Three takeaways from Obama's SOTU address

    What were your favorite parts of State of the Union address last night – John Boehner's tan? Obama's burn to all the Republicans about having no more campaigns to win? Amidst all the policy, drama and more, here's three things I learned from Obama's speech.

    1) The State of the Union is just one giant party

    The pomp and ceremony of the State of the Union (SOTU) address has escalated to unnecessary proportions. George Washington would be rolling in his grave right now. Yes, it's required by the Constitution, but the norms and nuances that have developed over the years have become too gilded and symbolic.

    First, there’s the entrance and exit of the president. Obama must have kissed over 100 cheeks as he made his way to the lectern. Congressmen and women camp out on aisle spots in the House chamber for hours before the event actually begins, in order to have a chance to be seen interacting with the president. Many members also wear brightly colored suits for the same reason: just to get noticed. It takes him nearly 20 minutes to get down a 30-foot aisle.

    Then there’s the applause phenomenon – Obama can barely get one phrase out with a pause for applause (but only from the Democrats, of course). At times it was every other sentence, and John Boehner’s behavior was priceless.

    This subconscious evolution of the chamber’s behavior reveals Congress’ mindset better than any direct comments ever could. If anything, the leaders of the United States seem to be doing less of what they’re supposed to: accomplishing legislative action, and more of what’s best for their personal interests. Not a pretty picture to paint of Washington as 2015 starts off.

    2) The wordsmith duo is still perfect

    Move over Michelle, because Cody Keenan and Barack Obama are a match made in heaven. Keenan has been the president’s speechwriter for most of his second term after succeeding Jon Favreau in 2013. He graduated from Northwestern in 2002, and rose to prominence after he wrote President Obama’s highly regarded speech in the aftermath of the Gabrielle Giffords shooting in 2011.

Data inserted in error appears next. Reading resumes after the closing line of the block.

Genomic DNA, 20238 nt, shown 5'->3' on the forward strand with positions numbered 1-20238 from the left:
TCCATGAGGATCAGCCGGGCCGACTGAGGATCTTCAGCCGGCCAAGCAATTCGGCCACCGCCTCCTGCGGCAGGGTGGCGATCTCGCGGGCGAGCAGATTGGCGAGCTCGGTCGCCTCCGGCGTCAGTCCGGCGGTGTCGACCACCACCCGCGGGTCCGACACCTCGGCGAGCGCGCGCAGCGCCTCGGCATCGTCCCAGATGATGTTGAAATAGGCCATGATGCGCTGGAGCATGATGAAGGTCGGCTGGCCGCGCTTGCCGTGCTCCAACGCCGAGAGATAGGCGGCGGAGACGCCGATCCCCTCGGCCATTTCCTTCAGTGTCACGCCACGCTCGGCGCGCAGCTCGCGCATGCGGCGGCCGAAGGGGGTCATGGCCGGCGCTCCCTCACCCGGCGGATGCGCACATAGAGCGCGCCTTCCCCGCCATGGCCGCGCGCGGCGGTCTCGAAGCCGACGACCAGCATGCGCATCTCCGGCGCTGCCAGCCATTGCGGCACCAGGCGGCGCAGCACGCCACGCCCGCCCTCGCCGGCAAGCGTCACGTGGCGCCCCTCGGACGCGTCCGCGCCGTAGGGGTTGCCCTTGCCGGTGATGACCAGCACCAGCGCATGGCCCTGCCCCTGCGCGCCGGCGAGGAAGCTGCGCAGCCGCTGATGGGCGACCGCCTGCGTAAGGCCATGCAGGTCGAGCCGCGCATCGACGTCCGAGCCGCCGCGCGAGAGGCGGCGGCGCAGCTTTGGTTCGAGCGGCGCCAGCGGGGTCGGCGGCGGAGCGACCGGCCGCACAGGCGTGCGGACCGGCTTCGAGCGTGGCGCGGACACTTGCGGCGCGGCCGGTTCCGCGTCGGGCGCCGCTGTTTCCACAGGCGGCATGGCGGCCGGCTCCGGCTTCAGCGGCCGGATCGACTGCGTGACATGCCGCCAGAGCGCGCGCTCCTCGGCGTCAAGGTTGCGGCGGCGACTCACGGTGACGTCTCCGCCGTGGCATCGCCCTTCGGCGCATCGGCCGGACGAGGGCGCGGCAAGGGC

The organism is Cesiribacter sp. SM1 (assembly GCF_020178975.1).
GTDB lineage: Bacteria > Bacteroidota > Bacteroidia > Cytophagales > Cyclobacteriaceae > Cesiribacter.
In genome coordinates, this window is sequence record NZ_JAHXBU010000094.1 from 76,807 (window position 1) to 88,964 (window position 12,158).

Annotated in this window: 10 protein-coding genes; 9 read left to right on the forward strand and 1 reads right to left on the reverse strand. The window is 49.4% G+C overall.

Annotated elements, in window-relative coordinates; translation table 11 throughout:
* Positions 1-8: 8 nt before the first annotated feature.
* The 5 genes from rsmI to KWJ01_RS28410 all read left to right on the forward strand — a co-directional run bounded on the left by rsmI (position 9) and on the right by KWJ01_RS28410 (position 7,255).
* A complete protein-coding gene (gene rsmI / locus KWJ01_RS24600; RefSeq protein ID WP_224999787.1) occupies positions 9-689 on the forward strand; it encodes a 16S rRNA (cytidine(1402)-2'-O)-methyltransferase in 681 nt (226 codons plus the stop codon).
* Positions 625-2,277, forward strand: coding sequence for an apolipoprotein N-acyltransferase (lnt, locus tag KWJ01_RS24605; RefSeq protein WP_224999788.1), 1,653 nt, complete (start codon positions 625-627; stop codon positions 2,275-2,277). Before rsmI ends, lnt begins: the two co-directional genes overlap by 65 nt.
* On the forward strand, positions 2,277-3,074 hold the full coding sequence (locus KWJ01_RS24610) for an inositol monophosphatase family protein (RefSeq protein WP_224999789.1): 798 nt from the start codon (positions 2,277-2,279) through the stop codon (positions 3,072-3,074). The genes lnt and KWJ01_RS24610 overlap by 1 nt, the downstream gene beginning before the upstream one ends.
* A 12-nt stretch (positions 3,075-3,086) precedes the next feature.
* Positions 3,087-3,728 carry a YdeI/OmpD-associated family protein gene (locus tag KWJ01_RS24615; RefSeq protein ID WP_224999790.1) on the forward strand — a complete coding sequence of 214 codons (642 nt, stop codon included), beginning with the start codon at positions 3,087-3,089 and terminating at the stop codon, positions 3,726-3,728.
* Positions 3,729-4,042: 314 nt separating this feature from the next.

It’s difficult for anyone, whatever their political beliefs, to deny that Barack Obama is a brilliant orator. The man delivered 6,500 words without a hitch, and even managed to go off-script to burn Republicans when they applauded him saying, “I have no more campaigns to run.” But he also has an incredible ability to hold listeners, to draw them into what he’s saying, and he’s done it time and time again.

    The New York Times recently published an piece looking at the speechwriting process for SOTU that revealed how often the president rewrites the entire speech from what he sees in the first draft. But in recent times he and Keenan haven’t had to do that. Obama and Keenan have really begun to hit their stride, but their combined power from the podium will have to overcome an election mandate favoring conservatives in November. The pair’s level of success in using public addresses to sway public opinion could make a tangible difference in whether Republicans come to the negotiating table.

    3) The Republican response was a failure

    Whoever had the idea to put Joni Ernst in front of a camera directly after the oratorical master class from the president simply isn’t thinking straight. A veteran who comes from a tough working-class background, Joni Ernst has earned my respect. But her response was a disaster.

    Her never-ending smile was like the Chesire Cat on national TV, and her tone of voice was reminiscent of a kindergarten teacher. The content of her speech lacked punch as well. The only definitive stance she gave on part of President Obama’s actions or agenda was to reject Obamacare’s success and legitimacy, which is hardly a new development for the Republican position. Instead, she chose to talk at length about her own upbringing and American roots, which, while commendable, does not help anyone understand how the majority party in congress plans to govern the country.

    I was hoping for a proposal for several brand-new conservative initiatives that were doable, even if contradictory to the President's speech. Instead the rest of Ernst's speech, besides her backstory, was mostly ambiguous moral and ideological statements against Democratic initiatives. Unfortunately, her statement reveals that as the 114th Congress gets under way, the only foreseeable future for Capitol Hill is continued gridlock.


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